That game was not as demographically diverse as it is today, but it looked weirder -- there were more pudgy galoots and spindly glove-first shortstops and high-functioning potheads and aesthetic misfits than the sport is willing to countenance today -- and played even weirder than that. While it's unclear, this early in his career and this season, what Hamilton can and will do, we already know that he uses the one supreme skill he has to make the games in which he plays surpassingly weird and different-feeling.

Here he is tagging up on a pop-up that barely leaves the infield. Marc Normandin broke this play down in GIFs, and not one of them makes even a bit of damn sense.

And here he is cruising into second with a stand-up double on what otherwise appears to be a routine single to right field.


There are a lot of things to enjoy, here, but my favorite in the GIF above is how hilariously poorly the play is conveyed. The director is cutting along the beats of a regular baseball game, but Billy Hamilton is involved, and so those beats do not apply. This makes itself apparent pretty quickly, if not quickly enough for anyone trying (and failing) to show us what's happening to do anything about it.

Hamilton does what he does, and the Cardinals react to it with shock and insufficient speed, and the broadcast itself just goes haywire, the camera whip-panning around in the recently vacated space where Hamilton used to be before finally settling, exhausted, on a quiet and mostly uninhabited patch of infield. Hamilton literally runs right out of the shot, is in places where he is not supposed to be much sooner than he was supposed to be there. No one knows what to do, and the player so suddenly on second base didn't even dirty his uniform in getting there.

It's by no means clear how good Hamilton will be as a big league player. He may not get on base well enough to be a top-of-the-order type, and he may not even hit well enough to be a bottom-of-the-order type, or he might. He will likely not match his absurd minor league numbers in the Majors, although it's a huge achievement that it's already easy to imagine him coming close. He won't be Rickey Henderson, because no one can be Rickey Henderson. He might be Eric Yelding or he might be Lou Brock. Whatever type of player Hamilton will become, he is not nearly done becoming it.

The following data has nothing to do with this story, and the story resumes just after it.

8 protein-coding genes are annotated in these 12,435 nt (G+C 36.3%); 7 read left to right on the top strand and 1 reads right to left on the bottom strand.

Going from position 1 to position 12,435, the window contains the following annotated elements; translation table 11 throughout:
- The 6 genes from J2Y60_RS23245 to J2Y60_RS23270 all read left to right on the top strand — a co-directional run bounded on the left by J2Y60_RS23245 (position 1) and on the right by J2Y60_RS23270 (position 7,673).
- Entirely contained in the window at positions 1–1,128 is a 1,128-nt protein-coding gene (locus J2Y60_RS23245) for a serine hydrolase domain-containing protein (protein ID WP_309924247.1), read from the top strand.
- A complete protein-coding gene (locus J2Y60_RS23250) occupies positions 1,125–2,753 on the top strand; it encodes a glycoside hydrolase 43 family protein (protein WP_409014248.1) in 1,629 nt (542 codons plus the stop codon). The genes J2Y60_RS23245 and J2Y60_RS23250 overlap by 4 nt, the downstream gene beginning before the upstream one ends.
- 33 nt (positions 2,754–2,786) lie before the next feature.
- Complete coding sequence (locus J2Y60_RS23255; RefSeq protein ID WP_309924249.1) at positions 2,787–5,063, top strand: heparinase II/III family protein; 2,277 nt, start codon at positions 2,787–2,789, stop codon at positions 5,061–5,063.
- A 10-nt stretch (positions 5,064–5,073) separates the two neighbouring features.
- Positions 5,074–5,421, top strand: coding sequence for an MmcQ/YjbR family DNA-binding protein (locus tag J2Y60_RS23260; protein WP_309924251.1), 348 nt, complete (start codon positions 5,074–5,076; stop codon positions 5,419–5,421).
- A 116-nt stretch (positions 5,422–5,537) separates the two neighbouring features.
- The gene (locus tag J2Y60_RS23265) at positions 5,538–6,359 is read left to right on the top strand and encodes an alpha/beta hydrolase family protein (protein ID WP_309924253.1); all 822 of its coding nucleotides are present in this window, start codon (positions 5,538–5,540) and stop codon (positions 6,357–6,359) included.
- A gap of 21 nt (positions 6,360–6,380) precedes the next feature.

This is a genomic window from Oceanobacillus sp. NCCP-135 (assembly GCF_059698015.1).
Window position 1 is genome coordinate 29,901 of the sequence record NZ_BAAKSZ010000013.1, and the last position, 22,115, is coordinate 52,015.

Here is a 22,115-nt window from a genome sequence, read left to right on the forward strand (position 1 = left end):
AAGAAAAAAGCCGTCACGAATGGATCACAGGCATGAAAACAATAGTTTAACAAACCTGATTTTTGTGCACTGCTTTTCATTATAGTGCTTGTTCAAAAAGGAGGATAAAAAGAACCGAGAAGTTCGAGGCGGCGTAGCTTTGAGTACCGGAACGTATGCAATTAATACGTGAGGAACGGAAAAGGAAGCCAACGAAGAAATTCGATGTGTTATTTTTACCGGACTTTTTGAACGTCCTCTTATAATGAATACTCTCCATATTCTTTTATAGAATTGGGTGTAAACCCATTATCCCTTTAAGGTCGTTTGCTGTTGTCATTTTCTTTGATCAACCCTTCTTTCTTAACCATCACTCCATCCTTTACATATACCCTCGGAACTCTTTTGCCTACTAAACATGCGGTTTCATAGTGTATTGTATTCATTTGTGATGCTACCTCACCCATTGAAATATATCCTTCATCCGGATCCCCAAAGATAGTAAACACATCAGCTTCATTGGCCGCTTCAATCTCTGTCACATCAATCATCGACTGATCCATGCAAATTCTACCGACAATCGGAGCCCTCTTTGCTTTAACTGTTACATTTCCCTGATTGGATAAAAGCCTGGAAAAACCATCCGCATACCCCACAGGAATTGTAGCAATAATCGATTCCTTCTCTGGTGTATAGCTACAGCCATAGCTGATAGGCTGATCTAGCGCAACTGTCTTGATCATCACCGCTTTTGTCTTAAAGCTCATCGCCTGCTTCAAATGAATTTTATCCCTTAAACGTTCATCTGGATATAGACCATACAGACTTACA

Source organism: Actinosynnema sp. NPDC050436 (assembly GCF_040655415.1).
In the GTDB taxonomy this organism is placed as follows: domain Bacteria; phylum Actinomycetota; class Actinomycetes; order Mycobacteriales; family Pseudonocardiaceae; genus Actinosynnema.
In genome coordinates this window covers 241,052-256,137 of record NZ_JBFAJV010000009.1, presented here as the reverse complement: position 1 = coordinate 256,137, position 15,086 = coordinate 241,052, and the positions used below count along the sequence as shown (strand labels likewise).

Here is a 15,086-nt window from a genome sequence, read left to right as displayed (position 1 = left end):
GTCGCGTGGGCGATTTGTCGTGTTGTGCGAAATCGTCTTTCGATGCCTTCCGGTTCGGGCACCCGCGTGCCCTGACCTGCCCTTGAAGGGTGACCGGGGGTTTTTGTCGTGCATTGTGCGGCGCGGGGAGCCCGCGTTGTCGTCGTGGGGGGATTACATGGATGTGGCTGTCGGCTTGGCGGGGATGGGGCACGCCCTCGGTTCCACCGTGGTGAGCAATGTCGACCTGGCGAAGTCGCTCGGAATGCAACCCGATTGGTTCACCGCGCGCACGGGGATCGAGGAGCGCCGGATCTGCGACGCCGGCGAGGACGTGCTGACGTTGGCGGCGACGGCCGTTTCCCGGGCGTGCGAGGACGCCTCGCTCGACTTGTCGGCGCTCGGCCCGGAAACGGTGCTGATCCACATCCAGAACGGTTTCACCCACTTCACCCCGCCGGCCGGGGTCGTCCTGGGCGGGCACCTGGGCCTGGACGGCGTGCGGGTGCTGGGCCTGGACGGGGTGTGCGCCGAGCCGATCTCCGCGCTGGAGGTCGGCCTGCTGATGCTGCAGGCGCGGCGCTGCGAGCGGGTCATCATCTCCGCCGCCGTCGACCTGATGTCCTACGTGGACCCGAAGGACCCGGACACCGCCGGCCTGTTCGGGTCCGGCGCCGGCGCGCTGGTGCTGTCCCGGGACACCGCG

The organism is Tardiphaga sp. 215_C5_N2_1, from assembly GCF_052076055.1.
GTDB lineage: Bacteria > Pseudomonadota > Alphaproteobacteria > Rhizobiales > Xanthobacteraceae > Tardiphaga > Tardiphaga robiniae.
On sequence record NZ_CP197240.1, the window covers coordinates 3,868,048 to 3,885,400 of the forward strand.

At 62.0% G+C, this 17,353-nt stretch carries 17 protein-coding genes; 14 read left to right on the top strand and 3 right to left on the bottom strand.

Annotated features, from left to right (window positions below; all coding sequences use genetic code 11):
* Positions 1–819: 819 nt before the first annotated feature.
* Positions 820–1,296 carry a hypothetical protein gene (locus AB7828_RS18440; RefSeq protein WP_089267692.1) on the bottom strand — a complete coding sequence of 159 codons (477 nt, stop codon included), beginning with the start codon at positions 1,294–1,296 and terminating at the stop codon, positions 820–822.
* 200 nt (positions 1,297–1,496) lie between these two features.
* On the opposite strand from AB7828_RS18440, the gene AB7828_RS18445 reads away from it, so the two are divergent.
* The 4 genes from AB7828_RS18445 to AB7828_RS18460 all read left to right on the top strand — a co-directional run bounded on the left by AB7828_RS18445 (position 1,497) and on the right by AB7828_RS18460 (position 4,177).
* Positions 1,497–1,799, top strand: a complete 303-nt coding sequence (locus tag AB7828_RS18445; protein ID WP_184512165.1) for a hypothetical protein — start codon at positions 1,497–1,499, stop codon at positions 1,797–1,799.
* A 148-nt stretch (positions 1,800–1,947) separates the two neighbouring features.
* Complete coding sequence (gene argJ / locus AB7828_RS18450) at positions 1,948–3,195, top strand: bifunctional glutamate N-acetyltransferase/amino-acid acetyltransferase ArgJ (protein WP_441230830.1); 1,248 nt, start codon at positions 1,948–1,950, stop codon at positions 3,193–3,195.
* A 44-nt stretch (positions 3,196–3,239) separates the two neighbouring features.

But there is already something special about what Hamilton is doing, both for baseball and to it, and it could not be more welcome or necessary. What's most dispiriting about baseball's more dour tendencies -- the way that a celebration of Hank Aaron turned into the umpteenth referendum on PEDs, the way that Yasiel Puig is reduced to an excuse for the airing of various barely related grievances -- is how predictable it is. The game is a livelier and more surprising thing, but there is also a stylistic same-iness to a lot of it. Hamilton -- tear-assing through it Roadrunner-style, chaos in his wake -- is a different thing entirely.

So, whether he makes an All-Star team or eleven All-Star teams, Hamilton has already done something significant. He makes the game stranger and more difficult to predict simply by being in it, and by being able to do things in a way they are not supposed to be done. He does more than challenge a series of baseball's most casually accepted expectations -- that a player will stop at first base on a single, or not tag on a pop up to what's basically deep second base.

He does that, too, but Billy Hamilton explodes them so thoroughly, so weirdly and wildly, as to make those expectations look deeply stodgy and silly. He opens the game up in a way no other player has in a long time, and in so doing makes baseball look and feel different. Every time he puts the ball in play or leads off a base, Hamilton implicitly is asking "why not?" Then he runs off without waiting for an answer. It's a rhetorical question, anyway.